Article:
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Stocks Advance as Brazil Fears Ease; Dow Up 123

October 30, 1998| From Reuters

Stocks rallied sharply Thursday as concerns about Brazil's teetering economy eased and as more investors sought to get aboard the market's rebound.

Bond yields were marginally lower, and the dollar fell.

The Dow Jones industrial average ended up 123.06 points, or 1.5%, at 8,495.03.

In the broader market, advances led declines 1,847 to 1,149 on active volume of 699 million shares on the New York Stock Exchange.

The technology-laced Nasdaq composite index rose 19.84 points, or 1.1%, to 1,757.19.

The Russell 2,000 index of smaller stocks gained 0.8% to 374.48.

"Sentiment has turned more positive and the path of least resistance is up--not that the market is going to make huge progress," said Roy Blumberg, an analyst for First Allied Securities.

"Portfolio mangers have cash built up, and there is nothing more disquieting than having cash in a rising market, because you don't want to be left out," said Hugh Johnson, analyst at First Albany. "There is a growing sense of urgency to get that cash to work."

Brazil on Wednesday detailed an austerity plan that was expected to calm Latin American markets because it should avert a Brazilian currency devaluation. Such a devaluation could unleash a round of economically damaging competitive devaluations in the region.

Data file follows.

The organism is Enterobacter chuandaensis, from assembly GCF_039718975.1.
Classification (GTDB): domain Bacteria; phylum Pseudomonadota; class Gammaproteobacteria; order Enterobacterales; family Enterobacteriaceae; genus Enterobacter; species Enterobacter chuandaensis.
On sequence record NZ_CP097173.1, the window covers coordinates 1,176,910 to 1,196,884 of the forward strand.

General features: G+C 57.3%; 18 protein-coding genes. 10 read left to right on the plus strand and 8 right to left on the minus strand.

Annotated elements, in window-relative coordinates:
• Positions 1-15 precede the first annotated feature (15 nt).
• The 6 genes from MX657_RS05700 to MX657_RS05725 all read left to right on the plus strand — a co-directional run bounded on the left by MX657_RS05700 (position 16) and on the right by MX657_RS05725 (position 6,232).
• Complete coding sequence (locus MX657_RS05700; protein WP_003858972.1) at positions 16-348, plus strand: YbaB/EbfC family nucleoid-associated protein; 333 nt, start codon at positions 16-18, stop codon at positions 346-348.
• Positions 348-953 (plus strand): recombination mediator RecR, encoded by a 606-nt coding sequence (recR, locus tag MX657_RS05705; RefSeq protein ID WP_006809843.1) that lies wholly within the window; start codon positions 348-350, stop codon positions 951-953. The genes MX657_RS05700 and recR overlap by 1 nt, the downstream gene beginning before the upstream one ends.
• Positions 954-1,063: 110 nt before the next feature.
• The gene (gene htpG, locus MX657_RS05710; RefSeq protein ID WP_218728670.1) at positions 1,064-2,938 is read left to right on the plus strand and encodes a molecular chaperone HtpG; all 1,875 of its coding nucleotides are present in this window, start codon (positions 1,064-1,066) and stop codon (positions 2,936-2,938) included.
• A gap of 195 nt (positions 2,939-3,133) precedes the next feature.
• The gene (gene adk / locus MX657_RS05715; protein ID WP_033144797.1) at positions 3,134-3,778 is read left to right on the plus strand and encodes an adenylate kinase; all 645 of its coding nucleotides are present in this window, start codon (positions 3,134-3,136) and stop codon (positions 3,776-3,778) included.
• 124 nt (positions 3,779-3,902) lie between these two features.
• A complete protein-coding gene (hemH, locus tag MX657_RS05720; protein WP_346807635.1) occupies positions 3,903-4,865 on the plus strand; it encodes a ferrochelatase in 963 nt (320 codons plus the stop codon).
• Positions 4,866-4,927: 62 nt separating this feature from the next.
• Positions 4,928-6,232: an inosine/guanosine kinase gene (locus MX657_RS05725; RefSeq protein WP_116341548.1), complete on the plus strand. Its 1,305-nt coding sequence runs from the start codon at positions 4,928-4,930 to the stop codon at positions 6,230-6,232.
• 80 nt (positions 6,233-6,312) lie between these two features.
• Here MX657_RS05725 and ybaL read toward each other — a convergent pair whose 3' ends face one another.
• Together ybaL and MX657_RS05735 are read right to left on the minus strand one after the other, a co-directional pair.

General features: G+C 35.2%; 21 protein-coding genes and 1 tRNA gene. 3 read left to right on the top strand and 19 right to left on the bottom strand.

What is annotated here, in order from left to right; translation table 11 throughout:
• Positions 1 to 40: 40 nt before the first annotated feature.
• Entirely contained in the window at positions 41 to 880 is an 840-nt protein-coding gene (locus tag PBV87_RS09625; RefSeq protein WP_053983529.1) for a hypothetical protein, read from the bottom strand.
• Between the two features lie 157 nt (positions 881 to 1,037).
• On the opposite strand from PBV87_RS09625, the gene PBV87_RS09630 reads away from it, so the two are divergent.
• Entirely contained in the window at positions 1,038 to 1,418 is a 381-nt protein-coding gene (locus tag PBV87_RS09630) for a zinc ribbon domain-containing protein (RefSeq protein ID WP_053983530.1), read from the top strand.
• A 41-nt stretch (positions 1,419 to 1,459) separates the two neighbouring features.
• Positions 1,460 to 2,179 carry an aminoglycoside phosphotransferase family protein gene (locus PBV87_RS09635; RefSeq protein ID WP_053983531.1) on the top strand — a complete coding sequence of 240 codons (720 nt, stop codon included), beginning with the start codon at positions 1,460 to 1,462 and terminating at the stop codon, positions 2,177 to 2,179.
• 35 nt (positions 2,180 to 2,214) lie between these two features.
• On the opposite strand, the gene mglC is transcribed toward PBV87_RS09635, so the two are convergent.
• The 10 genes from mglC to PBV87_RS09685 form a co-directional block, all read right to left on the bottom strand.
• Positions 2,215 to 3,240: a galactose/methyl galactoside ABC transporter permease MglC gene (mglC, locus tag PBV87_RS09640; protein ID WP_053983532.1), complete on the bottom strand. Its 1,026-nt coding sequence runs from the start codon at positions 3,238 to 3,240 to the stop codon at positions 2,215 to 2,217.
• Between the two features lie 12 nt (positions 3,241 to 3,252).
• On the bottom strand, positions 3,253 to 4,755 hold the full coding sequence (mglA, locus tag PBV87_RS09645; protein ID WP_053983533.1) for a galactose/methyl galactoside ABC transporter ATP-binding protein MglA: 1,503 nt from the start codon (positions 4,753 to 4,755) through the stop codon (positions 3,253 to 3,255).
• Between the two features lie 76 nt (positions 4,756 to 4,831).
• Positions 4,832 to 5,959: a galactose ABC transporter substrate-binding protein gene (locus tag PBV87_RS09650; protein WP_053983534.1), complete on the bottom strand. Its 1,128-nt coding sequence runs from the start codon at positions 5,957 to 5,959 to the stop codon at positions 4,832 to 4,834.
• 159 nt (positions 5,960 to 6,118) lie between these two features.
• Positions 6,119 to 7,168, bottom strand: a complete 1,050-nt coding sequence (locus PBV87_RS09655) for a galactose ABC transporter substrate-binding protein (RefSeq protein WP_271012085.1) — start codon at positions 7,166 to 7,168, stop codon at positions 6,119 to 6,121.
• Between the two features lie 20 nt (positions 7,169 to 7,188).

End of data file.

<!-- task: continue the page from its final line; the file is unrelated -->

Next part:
But the market remained unsure about the chances of the plan's approval by Brazil's Congress.

The Brazilian stock market fell 4.2%, though other Latin American markets moved up.

Trading briefly came to a virtual halt on the NYSE as the space shuttle Discovery lifted off from the Kennedy Space Center in Florida, shortly after 2 p.m. EST. Traders gathered around television screens on the floor, standing as many as eight deep around monitors, to watch the event that would make Sen. John Glenn, 77, the oldest person to visit outer space. At liftoff, they cheered.

The latest round of U.S. economic numbers reminded Wall Street that inflation remains a threat.

The Employment Cost Index--a broad gauge of worker compensation that the Federal Reserve Board watches closely for signs of inflation--rose 1% in the third quarter after seeing a 0.9% rise for the April-June period.

Even so, the yield on the 30-year Treasury bond slipped to 5.08% from 5.12% on Wednesday.

Among Thursday's highlights:

* Drug stocks led health-care stocks higher, with Merck--which reported a 14% increase in quarterly profit earlier this month--rising $3.94 to $135.94.

* HMO stocks also rocketed in the aftermath of some decent earnings reports. Humana gained $1.75 to $18.13, and WellPoint Health jumped $9.69 to $71.94.

* Tech stocks continued to lead the market, with Micron Technology up $4.25 to $39.94, IBM up $2.56 to $148.75 and Sun Microsystems up $2.06 to $58.75.

In the Internet sector, surged $9.44 to $126.50 after having reported a strong quarterly sales gain on Wednesday.

* Merrill Lynch jumped $4.44 to $56.56, leading a rally in shares of Wall Street firms. The stock tumbled 65% from July 13 through Oct. 7 as Russia's debt default and currency devaluation cost securities firms hundreds of millions of dollars. Merrill alone lost $164 million in the third quarter, prompting it to cut 3,400 jobs.

"The market is looking past all the brokers' problems," said Steve Eisman, a CIBC Oppenheimer analyst. "It's saying, 'The Federal Reserve is on the case' " by lowering interest rates.

In currency trading, the dollar slipped to 1.653 German marks from 1.657 marks on Wednesday and fell nearly a full Japanese yen to 116.90 yen from 117.93.


Market Roundup, C8

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